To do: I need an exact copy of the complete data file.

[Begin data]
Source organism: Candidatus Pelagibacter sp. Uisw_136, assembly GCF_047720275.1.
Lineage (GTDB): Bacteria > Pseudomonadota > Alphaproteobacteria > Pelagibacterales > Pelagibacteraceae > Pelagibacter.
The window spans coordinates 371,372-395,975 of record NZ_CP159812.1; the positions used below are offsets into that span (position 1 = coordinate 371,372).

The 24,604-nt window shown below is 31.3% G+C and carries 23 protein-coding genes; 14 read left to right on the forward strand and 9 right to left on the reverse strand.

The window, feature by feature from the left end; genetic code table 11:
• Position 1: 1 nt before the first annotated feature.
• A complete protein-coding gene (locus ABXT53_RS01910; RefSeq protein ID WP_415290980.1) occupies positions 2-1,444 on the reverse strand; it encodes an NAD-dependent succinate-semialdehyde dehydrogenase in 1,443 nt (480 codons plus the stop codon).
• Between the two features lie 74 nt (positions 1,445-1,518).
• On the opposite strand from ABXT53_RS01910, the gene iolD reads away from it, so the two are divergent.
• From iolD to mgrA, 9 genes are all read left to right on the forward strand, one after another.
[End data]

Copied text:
Source organism: Candidatus Pelagibacter sp. Uisw_136, assembly GCF_047720275.1.
Lineage (GTDB): Bacteria > Pseudomonadota > Alphaproteobacteria > Pelagibacterales > Pelagibacteraceae > Pelagibacter.
The window spans coordinates 371,372-395,975 of record NZ_CP159812.1; the positions used below are offsets into that span (position 1 = coordinate 371,372).

The 24,604-nt window shown below is 31.3% G+C and carries 23 protein-coding genes; 14 read left to right on the forward strand and 9 right to left on the reverse strand.

The window, feature by feature from the left end; genetic code table 11:
• Position 1: 1 nt before the first annotated feature.
• A complete protein-coding gene (locus ABXT53_RS01910; RefSeq protein ID WP_415290980.1) occupies positions 2-1,444 on the reverse strand; it encodes an NAD-dependent succinate-semialdehyde dehydrogenase in 1,443 nt (480 codons plus the stop codon).
• Between the two features lie 74 nt (positions 1,445-1,518).
• On the opposite strand from ABXT53_RS01910, the gene iolD reads away from it, so the two are divergent.
• From iolD to mgrA, 9 genes are all read left to right on the forward strand, one after another.